1. Open Finder.
  2. Go to the menu bar. Click Finder → Settings.
  3. Tap General → Click New Folder windows show dropdown → Select the new default folder.

    Set a default Finder folder

17. Disable iCloud syncing in your MacBook

The iCloud syncing feature transfers your files and keeps them up to date between your Apple devices. So, changing data on one device reflects on your other Apple devices, too. This happens in the background, so it can slow down your Mac. If you want to turn it off:

  1. Go to the Apple menu.
  2. Open System Settings →  Click your Apple account.
  3. Select iCloud.

    Go to Apple ID and Select iCloud
  4. Turn off apps under Apps Using iCloud to stop them from iCloud syncing.

    Turn off Apps

If you’re manually syncing files using iCloud or other cloud services like Google Drive, do not send too many items simultaneously because this will likely slow down your Mac’s performance. 

18. Turn off File Vault Encryption

When enabled, File Vault encodes every single file on your Mac so that it can’t be read unless you enter the login password. This utilizes numerous process cycles to encrypt and decrypt the files. Consider turning it off on your Mac:

  1. Open System Settings → Privacy & Security.
  2. Select File Vault → Click Turn Off.

    Select Privacy and Security and Tap Turn Off
  3. Enter your Mac password → Click Unlock.

    Enter your Mac password and Click Unlock

19. Fix issues using Disk Utility

Computer components are bound to break down and stop working. Hardware failure can cause your Mac to run slowly. This can happen even if the element is still partially working but begins to degrade. So, double-check if your Mac’s hard drive or SSD works appropriately.

  1. Open Disk Utility.
  2. Select a volume on the sidebar → Click First Aid.

If Disk Utility reports that your disk appears OK or has been repaired, you don’t have to do anything. You may click Show Details to learn more about the repairs. Meanwhile, if it states that there’s already a fatal hardware problem and asks to replace your disk, your SSD or hard disk is already damaged beyond repair.

20. Run Apple Diagnostics

Aside from using Disk Utility, you can also run Apple Diagnostics to see if there’s a hardware issue causing Mac to run slow. It checks for any anomalies in your internal hardware.

21. Reset your Mac’s SMC and PRAM/NVRAM

The System Management Controller (SMC) is a chip that manages most power-related functions. Meanwhile, NVRAM (Non-Volatile Random Access Memory) or PRAM (Parameter Random Access Memory) controls things like startup disk, volume, mouse, and date and time.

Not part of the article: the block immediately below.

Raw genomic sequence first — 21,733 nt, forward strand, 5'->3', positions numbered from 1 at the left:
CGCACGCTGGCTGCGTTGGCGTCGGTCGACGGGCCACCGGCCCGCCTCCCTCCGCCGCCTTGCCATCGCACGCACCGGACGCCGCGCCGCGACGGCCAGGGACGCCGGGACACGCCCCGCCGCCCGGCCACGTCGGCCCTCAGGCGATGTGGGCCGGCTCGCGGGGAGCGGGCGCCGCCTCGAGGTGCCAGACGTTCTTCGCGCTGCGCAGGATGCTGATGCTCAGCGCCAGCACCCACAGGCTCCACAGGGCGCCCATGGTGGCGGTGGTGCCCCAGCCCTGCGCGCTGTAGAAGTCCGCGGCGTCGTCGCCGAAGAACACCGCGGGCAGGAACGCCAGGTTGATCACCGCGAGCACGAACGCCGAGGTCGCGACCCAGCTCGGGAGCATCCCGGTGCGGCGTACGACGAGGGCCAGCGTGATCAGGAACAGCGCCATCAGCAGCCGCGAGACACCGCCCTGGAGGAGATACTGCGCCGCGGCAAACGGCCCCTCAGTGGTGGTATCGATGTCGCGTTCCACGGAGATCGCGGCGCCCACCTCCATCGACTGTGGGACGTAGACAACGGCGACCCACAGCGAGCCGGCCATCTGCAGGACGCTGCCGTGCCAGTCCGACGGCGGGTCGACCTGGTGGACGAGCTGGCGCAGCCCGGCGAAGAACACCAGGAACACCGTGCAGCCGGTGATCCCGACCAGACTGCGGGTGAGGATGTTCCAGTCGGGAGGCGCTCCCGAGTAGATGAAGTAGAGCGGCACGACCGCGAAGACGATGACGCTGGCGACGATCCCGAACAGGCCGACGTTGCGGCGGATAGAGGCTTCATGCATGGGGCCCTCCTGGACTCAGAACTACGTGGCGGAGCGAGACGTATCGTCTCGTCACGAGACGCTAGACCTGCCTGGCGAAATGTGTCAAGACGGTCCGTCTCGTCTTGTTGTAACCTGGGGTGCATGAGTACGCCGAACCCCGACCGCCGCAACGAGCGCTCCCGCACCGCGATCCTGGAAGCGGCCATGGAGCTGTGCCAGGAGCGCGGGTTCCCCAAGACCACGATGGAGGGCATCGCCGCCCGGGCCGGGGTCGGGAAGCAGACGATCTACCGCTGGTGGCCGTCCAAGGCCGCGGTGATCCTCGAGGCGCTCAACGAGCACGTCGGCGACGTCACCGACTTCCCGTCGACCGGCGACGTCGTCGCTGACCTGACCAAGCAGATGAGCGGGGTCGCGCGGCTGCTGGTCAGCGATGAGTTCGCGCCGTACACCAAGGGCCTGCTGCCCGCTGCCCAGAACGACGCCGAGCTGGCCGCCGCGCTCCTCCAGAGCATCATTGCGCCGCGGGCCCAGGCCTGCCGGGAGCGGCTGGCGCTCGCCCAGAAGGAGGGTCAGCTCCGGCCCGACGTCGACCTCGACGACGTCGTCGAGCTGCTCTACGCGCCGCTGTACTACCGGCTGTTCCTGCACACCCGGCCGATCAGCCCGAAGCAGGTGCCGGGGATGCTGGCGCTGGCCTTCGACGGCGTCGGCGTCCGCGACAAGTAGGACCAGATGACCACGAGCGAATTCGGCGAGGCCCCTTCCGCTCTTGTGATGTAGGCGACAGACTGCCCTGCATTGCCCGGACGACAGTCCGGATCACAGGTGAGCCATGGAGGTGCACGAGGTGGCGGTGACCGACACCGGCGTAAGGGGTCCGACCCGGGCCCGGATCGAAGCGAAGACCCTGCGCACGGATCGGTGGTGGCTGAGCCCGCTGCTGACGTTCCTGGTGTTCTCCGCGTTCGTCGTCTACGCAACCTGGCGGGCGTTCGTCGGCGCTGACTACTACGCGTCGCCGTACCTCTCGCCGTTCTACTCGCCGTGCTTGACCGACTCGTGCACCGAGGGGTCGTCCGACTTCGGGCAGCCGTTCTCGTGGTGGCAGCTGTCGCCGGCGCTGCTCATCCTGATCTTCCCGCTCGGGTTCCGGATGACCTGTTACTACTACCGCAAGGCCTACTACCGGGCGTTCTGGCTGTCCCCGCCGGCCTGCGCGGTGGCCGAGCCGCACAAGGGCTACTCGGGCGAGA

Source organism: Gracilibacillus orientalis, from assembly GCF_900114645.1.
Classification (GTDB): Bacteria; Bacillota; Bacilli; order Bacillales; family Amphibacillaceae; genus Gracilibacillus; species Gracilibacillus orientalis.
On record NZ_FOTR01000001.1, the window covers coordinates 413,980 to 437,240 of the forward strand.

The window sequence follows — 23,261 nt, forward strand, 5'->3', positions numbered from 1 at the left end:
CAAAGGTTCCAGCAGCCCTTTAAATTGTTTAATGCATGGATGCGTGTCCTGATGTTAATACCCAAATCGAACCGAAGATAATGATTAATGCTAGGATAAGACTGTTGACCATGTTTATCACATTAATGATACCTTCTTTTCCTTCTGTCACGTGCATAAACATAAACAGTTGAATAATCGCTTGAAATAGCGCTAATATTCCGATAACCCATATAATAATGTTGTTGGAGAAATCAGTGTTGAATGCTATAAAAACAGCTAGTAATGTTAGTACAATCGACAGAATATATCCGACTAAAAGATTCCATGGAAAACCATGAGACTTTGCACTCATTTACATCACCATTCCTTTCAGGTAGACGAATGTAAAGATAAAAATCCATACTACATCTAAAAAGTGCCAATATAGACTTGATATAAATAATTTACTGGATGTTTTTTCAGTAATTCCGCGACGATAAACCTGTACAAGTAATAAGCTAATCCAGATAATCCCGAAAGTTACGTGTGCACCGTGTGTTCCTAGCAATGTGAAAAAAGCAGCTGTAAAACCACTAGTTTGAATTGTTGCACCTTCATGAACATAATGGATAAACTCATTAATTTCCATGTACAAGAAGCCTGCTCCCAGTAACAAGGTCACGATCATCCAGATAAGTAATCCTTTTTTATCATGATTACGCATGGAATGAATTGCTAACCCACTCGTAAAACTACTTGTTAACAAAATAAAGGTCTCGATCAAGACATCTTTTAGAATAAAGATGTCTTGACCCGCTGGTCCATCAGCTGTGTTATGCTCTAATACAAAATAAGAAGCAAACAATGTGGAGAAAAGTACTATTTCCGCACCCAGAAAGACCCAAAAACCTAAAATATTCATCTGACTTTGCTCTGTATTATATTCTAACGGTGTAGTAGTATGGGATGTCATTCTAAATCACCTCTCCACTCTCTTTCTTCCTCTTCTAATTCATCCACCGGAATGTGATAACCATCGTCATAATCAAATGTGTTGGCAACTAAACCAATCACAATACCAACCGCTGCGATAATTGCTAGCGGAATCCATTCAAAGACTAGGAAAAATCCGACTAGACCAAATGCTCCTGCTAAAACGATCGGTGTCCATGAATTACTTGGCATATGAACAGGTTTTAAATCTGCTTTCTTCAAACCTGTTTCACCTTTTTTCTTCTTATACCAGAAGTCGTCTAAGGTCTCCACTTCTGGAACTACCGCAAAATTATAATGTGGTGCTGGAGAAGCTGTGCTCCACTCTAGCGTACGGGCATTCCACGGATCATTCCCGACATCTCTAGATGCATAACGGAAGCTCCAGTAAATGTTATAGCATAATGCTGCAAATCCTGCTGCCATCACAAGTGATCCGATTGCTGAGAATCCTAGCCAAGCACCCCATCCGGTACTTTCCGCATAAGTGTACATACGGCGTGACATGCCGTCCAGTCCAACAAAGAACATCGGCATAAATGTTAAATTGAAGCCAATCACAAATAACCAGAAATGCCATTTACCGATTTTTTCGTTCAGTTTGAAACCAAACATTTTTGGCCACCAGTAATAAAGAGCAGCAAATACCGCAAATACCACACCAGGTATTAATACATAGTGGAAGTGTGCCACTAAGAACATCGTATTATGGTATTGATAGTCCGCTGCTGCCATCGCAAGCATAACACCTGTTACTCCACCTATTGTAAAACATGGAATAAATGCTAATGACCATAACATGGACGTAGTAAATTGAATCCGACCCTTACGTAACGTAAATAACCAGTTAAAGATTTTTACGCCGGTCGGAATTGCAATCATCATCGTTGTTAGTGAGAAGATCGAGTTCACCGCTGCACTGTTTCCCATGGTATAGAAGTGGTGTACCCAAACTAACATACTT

If your Mac is sluggish and the functions above are acting up, you can reset your Mac’s SMC and PRAM. Note that this is only applicable to Intel-based Macs. Macs powered by Apple Silicon don’t have a SMC. You must shut down your Mac for 30 seconds before restarting it.

22. Replace your HDD with an SSD

If you’ve exhausted all our suggestions and your Mac remains slow, consider swapping out the conventional HDD for an SSD. Research your options to determine the best SSD for your Mac. Before making any changes, remember to back up all your data and seek professional help.

23. Get more RAM

RAM, simply called “memory,” is a temporary memory bank that allows your Mac to access data immediately. If your RAM fills up, your Mac’s performance will slow down drastically. Programs may crash, freeze, or take longer to open. This is because your processor is swapping to your hard disk, which is much slower to access.

Unfortunately, this isn’t possible with newer Macs since their RAMs are soldered onto their motherboards. You can, however, do this on some older MacBook Pro models.

Wrapping up…

Macs are known for their speed and efficiency, so working with a Mac running slow can be very frustrating. We hope the above ways to speed up Mac helped your issue. Feel free to share which troubleshooting tip worked for you in the comment section!

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By Rachel Contributing Writer
Rachel, an experienced Apple technology writer since 2021 and a long-time user since 2003, began her journey with a silver iPod Classic. Currently, she owns an array of modern Apple gadgets. At iGeeksBlog, her expertise shines through in the crafting of comprehensive how-to articles, informative guides, and well-curated roundups.